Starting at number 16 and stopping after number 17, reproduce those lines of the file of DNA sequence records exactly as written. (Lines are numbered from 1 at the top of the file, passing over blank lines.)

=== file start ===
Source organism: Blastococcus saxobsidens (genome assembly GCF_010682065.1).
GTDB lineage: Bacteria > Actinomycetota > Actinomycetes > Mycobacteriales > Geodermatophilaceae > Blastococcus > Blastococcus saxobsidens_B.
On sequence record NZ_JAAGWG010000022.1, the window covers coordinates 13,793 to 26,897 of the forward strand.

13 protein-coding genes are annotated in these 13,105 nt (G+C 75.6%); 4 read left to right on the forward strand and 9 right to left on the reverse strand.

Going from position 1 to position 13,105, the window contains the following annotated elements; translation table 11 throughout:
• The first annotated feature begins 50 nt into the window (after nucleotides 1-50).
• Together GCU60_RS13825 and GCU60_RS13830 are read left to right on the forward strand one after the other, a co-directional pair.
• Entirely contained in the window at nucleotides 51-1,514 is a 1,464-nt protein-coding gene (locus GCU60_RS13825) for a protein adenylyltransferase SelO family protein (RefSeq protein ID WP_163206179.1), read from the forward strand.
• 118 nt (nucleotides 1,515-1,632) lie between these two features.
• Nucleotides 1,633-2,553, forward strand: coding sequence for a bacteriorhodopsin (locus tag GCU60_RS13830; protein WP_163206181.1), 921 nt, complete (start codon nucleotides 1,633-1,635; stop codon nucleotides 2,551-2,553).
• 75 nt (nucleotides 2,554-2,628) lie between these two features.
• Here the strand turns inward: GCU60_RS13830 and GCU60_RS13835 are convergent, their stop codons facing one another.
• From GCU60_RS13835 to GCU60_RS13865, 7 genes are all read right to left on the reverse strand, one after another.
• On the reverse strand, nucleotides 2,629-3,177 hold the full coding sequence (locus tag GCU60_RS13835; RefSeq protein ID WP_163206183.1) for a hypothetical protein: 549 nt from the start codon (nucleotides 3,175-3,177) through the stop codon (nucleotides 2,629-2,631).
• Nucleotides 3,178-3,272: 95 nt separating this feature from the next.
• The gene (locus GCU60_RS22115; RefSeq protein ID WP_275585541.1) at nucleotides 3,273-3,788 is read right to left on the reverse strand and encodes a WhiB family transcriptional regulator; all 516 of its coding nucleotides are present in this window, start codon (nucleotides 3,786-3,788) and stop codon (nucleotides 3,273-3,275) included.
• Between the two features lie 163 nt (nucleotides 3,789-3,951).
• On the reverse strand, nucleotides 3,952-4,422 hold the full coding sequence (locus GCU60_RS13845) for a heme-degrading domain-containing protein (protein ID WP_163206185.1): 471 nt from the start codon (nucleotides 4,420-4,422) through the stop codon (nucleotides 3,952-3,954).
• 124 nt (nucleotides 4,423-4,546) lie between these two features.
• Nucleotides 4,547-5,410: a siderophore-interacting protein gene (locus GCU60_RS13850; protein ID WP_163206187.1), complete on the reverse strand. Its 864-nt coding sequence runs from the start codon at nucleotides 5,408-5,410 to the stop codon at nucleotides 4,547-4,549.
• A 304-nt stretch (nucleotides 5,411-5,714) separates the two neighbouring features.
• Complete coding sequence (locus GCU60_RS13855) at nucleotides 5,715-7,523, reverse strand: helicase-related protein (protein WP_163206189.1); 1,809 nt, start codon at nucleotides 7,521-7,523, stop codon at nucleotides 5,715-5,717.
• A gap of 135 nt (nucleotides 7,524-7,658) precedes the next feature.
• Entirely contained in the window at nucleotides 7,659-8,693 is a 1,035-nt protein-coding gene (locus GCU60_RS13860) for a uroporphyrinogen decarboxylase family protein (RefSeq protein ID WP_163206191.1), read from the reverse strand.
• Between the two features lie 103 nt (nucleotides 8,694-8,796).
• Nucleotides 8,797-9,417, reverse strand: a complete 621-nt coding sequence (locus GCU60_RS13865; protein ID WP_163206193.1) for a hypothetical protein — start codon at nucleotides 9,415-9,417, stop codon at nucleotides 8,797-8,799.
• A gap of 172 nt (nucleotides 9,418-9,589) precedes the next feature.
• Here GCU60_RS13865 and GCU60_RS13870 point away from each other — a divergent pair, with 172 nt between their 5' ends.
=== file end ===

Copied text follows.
• The gene (locus GCU60_RS22115; RefSeq protein ID WP_275585541.1) at nucleotides 3,273-3,788 is read right to left on the reverse strand and encodes a WhiB family transcriptional regulator; all 516 of its coding nucleotides are present in this window, start codon (nucleotides 3,786-3,788) and stop codon (nucleotides 3,273-3,275) included.
• Between the two features lie 163 nt (nucleotides 3,789-3,951).